The Life of A Financial Recovery Counselor: An Interview with Carrie Friedberg

Every now and then, when I’m talking to someone who’s interested in taking the Financial Recovery Counselor Training, I’ll be asked, “Can you tell me what it’s like to have a career as a Financial Recovery Counselor?”

These kinds of questions inspired me to start a new series of blog posts in which I interview some of my past trainees who’ve gone on to build lucrative practices in Financial Recovery. Today, I’m happy to feature my interview with Carrie Friedberg, who became a certified Financial Recovery Counselor in 2010 and now has a thriving practice in New York.

Through a holistic coaching process, Carrie guides her clients in taking an honest look at their income and expenses then helps them create a flexible framework for making consistent and guilt-free financial decisions. You can visit Carrie’s website here.

What were you doing before you knew about Financial Recovery or the Financial Recovery Institute?

I was an under-earning private school teacher who felt hopeless, anxious and constantly worried about money. My fear around money affected my personal relationships, how I showed up in my family, and it tempered my dreams.

What inspired you to take the Financial Recovery Counselor’s Training?

I’d tried so many different things to ‘fix’ my issues with money:, Quicken, designing my own tracking software and even traditional financial therapy. Nothing lasted more than 6-9 months.

I was desperate for a sustainable system. A friend suggested I hire a money coach – someone who guides you in a process of healing your relationship with money. I took the advice and started my financial recovery as a client.

For two years, I worked with a coach and experienced a customized blend of financial planning and financial therapy that addressed both my practical and emotional issues around money. With that support and accountability, I ended up quitting my teaching job and starting a tutoring business. I doubled my income in the first year.

The effect on my life, self-worth and lifestyle was so profound that I was inspired to do the Financial Recovery Counselor’s Training in 2010.

What was your experience during the training?

I loved the training. It was deep, empowering and educational. In combination with the time I spent as a financial recovery client, I mastered personal finance distinctions and counseling skills. I also learned how to set up a business.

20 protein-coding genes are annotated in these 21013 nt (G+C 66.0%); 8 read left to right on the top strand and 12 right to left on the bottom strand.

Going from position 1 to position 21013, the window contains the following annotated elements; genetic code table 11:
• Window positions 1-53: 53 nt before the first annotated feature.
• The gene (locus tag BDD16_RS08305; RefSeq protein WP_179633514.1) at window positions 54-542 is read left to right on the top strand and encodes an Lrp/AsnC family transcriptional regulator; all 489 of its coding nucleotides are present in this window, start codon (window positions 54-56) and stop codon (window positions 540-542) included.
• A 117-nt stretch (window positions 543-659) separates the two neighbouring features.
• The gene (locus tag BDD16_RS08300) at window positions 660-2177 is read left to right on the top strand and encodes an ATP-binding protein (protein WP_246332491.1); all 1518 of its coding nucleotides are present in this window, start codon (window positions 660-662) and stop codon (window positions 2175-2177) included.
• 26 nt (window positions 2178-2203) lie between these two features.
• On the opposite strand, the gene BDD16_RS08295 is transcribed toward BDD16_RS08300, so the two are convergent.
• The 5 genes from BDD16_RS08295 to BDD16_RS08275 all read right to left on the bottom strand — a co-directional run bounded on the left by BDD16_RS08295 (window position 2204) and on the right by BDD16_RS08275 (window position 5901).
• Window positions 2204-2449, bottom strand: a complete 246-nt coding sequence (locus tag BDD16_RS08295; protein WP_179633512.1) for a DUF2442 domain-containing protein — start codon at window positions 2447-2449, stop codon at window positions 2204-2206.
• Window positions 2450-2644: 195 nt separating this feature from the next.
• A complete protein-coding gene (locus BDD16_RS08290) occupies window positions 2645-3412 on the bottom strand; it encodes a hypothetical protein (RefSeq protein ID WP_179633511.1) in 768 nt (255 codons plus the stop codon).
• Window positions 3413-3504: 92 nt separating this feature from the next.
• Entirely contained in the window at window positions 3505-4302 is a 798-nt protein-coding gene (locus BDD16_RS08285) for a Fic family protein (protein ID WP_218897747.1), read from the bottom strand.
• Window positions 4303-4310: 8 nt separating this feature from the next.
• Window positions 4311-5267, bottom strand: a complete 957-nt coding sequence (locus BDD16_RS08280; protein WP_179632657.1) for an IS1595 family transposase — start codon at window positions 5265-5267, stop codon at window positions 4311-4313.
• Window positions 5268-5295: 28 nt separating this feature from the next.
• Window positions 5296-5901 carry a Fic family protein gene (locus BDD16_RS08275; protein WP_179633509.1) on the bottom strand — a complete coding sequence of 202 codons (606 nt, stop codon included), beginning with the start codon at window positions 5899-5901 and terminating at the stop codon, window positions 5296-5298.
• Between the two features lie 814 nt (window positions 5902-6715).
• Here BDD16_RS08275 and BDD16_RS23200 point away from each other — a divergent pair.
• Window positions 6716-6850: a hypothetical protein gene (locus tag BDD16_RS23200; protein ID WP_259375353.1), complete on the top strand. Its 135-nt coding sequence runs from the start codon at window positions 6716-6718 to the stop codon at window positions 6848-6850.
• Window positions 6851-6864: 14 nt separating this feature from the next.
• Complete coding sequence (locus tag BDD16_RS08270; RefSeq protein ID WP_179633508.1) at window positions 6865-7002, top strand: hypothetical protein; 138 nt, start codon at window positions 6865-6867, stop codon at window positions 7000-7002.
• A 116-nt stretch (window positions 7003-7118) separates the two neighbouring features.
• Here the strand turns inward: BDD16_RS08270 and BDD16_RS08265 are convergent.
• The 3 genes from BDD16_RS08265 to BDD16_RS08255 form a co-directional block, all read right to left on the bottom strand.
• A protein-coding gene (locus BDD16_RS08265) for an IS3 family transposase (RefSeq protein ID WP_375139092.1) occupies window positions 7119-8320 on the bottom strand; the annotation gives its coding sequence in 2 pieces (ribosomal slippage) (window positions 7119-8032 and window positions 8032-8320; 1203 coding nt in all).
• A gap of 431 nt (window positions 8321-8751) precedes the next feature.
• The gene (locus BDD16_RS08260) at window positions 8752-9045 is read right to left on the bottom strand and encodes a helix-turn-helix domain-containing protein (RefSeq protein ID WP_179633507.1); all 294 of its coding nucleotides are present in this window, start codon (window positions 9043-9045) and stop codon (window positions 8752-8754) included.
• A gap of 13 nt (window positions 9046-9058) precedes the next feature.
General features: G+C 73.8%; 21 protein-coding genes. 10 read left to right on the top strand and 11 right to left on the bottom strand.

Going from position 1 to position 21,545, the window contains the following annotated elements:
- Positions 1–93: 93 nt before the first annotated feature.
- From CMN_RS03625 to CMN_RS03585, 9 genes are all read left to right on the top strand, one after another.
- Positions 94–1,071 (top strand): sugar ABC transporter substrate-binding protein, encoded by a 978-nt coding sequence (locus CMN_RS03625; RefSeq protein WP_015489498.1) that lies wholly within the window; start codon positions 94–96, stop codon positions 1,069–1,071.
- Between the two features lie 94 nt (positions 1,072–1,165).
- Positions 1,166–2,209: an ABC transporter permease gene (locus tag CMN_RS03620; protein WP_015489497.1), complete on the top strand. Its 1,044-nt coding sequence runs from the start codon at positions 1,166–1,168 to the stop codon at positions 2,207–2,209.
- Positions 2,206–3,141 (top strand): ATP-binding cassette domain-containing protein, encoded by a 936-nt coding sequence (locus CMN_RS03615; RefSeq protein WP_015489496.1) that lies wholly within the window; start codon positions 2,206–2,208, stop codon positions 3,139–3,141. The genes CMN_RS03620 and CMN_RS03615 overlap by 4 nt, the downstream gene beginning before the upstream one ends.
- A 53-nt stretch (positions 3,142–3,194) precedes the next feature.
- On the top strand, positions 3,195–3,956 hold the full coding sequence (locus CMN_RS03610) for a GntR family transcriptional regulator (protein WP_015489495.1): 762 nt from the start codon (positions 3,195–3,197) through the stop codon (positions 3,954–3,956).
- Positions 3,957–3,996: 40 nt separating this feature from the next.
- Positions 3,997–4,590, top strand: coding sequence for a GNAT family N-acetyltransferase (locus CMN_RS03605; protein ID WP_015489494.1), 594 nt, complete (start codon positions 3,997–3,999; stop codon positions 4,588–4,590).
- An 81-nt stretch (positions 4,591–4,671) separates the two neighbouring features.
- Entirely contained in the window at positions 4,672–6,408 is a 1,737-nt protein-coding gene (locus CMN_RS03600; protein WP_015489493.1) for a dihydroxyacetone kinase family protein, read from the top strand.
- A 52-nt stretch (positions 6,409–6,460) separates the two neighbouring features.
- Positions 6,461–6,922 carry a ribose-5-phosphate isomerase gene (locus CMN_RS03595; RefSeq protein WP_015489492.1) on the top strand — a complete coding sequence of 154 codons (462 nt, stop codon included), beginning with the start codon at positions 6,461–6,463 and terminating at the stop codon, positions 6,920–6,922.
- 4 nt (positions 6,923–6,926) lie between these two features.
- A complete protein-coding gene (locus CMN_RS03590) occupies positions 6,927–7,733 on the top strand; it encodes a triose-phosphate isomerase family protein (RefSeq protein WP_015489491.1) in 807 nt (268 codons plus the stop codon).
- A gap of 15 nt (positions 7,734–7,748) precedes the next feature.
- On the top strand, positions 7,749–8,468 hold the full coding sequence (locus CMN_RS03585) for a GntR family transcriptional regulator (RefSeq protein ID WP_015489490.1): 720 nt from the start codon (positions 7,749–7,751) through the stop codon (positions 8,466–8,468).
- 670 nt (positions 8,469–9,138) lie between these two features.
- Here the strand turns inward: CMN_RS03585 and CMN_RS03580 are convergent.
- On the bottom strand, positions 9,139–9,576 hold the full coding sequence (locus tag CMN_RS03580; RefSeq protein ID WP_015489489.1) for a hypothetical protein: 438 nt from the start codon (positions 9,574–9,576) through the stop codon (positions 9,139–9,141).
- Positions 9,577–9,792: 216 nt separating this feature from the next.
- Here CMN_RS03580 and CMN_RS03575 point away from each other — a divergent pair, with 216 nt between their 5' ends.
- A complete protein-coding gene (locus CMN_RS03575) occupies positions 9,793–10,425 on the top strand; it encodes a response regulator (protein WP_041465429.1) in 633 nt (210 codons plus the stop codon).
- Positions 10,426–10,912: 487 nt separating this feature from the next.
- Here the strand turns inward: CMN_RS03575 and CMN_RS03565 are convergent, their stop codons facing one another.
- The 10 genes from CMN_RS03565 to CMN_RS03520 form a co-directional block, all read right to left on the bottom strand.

To accelerate my professional development, I leaned on the world-wide community of counselors a lot during and after the training. I received invaluable support around how to best to serve and understand specific case studies and challenges I faced in my practice.

Tell us one of your most rewarding or surprising experiences as a Financial Recovery Counselor.

As a Financial Recovery Counselor, I was able to move from San Francisco to New York City and set up a successful, sustainable business as a money coach. THAT is amazing.

What do you love the most about your work?

I love helping people feel calm and peaceful about money. With a background as a yoga instructor and Kindergarten teacher, I’m very good at diffusing intensity, fear and even resistance. I love creating a safe space for people to ask questions, tell all and get empowered. I am committed to making the art of personal finance fun!

How has your own relationship with money changed as a result of being a Financial Recovery Counselor?

I have healed my relationship with money. Money is no longer a scary skeleton in the closet. I’m able to proactively plan my spending and earnings on a monthly and annual basis, maintain savings, and expand the vision I have for my life and business. Tending to my garden of money is now a means of freedom and having more of what I want.

If you had a magic wand, and you could immediately transform something in your clients’ lives or experience, what would it be?

I would transform the way clients fill the void with things they don’t actually need or love, the way they fall into the traps of the media and consumerism, and the way they put pressure on themselves to look, do or act in certain ways to ‘keep up with the Joneses.’

How has your career/work as a Financial Recovery Counselor affected the rest of your life?

Since healing my own relationship with money, I broke up with a compulsive spender and married a wonderful man who is sane, open, interested and generous with money. This is the biggest miracle of my life and I know it’s a result of my financial recovery.

Thank you, Carrie!



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